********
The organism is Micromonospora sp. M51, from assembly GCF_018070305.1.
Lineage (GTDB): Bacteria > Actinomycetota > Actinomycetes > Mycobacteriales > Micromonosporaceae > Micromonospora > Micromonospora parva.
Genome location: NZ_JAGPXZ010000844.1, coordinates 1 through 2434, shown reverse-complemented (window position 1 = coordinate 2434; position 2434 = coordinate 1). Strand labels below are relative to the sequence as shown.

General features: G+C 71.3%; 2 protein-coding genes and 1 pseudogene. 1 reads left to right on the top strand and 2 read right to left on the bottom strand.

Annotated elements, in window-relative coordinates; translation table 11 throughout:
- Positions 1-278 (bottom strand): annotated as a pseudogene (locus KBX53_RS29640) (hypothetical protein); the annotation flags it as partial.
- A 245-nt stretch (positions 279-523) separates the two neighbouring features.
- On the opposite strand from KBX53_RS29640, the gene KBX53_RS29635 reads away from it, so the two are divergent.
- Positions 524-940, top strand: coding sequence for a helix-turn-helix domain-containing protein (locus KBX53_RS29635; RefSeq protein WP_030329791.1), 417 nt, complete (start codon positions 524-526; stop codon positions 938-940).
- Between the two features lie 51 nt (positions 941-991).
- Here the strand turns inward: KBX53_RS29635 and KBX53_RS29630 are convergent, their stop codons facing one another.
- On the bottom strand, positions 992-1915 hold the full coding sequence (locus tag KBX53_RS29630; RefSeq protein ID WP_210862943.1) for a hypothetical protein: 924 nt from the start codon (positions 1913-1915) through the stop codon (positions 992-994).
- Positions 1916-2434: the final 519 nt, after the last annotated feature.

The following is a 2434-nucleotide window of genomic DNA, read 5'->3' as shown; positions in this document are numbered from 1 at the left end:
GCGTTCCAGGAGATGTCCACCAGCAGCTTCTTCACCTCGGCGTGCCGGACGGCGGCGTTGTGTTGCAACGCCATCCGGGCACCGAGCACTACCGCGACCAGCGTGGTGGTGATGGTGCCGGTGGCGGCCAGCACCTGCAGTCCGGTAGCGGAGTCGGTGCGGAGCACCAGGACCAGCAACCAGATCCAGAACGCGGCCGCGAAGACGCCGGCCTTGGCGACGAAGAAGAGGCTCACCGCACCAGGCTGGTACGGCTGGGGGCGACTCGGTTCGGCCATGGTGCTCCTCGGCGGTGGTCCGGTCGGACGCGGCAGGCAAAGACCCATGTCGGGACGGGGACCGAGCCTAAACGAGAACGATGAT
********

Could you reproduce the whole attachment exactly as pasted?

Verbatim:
The organism is Micromonospora sp. M51, from assembly GCF_018070305.1.
Lineage (GTDB): Bacteria > Actinomycetota > Actinomycetes > Mycobacteriales > Micromonosporaceae > Micromonospora > Micromonospora parva.
Genome location: NZ_JAGPXZ010000844.1, coordinates 1 through 2434, shown reverse-complemented (window position 1 = coordinate 2434; position 2434 = coordinate 1). Strand labels below are relative to the sequence as shown.

General features: G+C 71.3%; 2 protein-coding genes and 1 pseudogene. 1 reads left to right on the top strand and 2 read right to left on the bottom strand.

Annotated elements, in window-relative coordinates; translation table 11 throughout:
- Positions 1-278 (bottom strand): annotated as a pseudogene (locus KBX53_RS29640) (hypothetical protein); the annotation flags it as partial.
- A 245-nt stretch (positions 279-523) separates the two neighbouring features.
- On the opposite strand from KBX53_RS29640, the gene KBX53_RS29635 reads away from it, so the two are divergent.
- Positions 524-940, top strand: coding sequence for a helix-turn-helix domain-containing protein (locus KBX53_RS29635; RefSeq protein WP_030329791.1), 417 nt, complete (start codon positions 524-526; stop codon positions 938-940).
- Between the two features lie 51 nt (positions 941-991).
- Here the strand turns inward: KBX53_RS29635 and KBX53_RS29630 are convergent, their stop codons facing one another.
- On the bottom strand, positions 992-1915 hold the full coding sequence (locus tag KBX53_RS29630; RefSeq protein ID WP_210862943.1) for a hypothetical protein: 924 nt from the start codon (positions 1913-1915) through the stop codon (positions 992-994).
- Positions 1916-2434: the final 519 nt, after the last annotated feature.

The following is a 2434-nucleotide window of genomic DNA, read 5'->3' as shown; positions in this document are numbered from 1 at the left end:
GCGTTCCAGGAGATGTCCACCAGCAGCTTCTTCACCTCGGCGTGCCGGACGGCGGCGTTGTGTTGCAACGCCATCCGGGCACCGAGCACTACCGCGACCAGCGTGGTGGTGATGGTGCCGGTGGCGGCCAGCACCTGCAGTCCGGTAGCGGAGTCGGTGCGGAGCACCAGGACCAGCAACCAGATCCAGAACGCGGCCGCGAAGACGCCGGCCTTGGCGACGAAGAAGAGGCTCACCGCACCAGGCTGGTACGGCTGGGGGCGACTCGGTTCGGCCATGGTGCTCCTCGGCGGTGGTCCGGTCGGACGCGGCAGGCAAAGACCCATGTCGGGACGGGGACCGAGCCTAAACGAGAACGATGAT